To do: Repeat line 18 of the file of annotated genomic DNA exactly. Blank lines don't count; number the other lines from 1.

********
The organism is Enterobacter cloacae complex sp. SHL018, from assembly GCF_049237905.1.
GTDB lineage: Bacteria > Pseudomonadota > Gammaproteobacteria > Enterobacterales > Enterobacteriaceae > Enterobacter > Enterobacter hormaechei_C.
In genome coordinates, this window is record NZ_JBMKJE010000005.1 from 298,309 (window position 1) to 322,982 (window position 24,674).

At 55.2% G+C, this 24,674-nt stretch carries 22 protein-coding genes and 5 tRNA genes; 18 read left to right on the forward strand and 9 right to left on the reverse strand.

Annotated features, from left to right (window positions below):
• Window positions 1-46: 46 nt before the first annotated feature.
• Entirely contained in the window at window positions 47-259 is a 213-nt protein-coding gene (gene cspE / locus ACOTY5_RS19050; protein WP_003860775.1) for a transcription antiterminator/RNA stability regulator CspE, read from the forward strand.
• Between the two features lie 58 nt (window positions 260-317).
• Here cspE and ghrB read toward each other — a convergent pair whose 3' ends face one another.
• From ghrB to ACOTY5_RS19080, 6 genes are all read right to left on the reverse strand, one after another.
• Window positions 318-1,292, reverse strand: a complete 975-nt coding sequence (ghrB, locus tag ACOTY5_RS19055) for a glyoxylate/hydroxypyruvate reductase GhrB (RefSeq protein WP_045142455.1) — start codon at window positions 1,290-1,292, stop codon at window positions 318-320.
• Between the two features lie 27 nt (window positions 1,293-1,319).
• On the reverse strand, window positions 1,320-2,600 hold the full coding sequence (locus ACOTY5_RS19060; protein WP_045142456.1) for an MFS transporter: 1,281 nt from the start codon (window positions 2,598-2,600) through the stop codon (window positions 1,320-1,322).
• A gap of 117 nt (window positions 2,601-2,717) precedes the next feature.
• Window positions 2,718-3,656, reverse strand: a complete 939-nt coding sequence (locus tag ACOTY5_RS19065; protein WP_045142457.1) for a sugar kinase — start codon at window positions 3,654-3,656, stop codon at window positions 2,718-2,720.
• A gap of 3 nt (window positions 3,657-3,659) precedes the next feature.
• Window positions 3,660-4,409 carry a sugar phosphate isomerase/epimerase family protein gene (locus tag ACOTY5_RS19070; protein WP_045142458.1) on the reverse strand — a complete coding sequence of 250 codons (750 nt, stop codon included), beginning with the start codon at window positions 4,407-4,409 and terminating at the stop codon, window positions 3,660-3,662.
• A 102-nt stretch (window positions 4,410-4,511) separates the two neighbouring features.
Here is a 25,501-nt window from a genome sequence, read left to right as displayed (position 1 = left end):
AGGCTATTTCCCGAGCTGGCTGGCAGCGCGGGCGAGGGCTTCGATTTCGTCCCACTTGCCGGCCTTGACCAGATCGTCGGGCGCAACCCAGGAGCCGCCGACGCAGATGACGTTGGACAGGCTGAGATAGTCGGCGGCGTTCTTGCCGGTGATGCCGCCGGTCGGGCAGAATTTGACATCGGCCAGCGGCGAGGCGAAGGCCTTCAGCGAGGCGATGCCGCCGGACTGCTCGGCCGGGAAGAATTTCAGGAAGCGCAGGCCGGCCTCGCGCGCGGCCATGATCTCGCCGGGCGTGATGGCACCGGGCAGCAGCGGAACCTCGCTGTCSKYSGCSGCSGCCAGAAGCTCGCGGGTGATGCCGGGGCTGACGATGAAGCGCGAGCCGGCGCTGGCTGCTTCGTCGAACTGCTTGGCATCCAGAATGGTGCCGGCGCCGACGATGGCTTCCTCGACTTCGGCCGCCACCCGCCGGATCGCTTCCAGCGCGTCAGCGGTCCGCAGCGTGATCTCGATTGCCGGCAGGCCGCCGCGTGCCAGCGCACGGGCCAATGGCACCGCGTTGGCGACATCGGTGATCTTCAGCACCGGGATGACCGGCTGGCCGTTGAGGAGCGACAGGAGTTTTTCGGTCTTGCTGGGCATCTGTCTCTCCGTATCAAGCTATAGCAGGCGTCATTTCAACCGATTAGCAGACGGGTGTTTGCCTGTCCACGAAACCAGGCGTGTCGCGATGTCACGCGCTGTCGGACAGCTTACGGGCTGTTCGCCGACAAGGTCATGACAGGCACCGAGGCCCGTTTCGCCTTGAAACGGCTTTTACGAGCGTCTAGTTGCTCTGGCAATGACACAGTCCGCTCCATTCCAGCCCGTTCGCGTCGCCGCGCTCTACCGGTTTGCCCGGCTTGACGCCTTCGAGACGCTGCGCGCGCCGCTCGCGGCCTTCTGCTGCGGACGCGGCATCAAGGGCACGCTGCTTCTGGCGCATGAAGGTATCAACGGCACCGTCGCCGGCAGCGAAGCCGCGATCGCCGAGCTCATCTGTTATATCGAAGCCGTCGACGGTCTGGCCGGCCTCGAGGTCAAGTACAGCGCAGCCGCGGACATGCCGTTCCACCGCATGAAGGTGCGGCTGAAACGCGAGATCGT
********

• A 102-nt stretch (window positions 4,410-4,511) separates the two neighbouring features.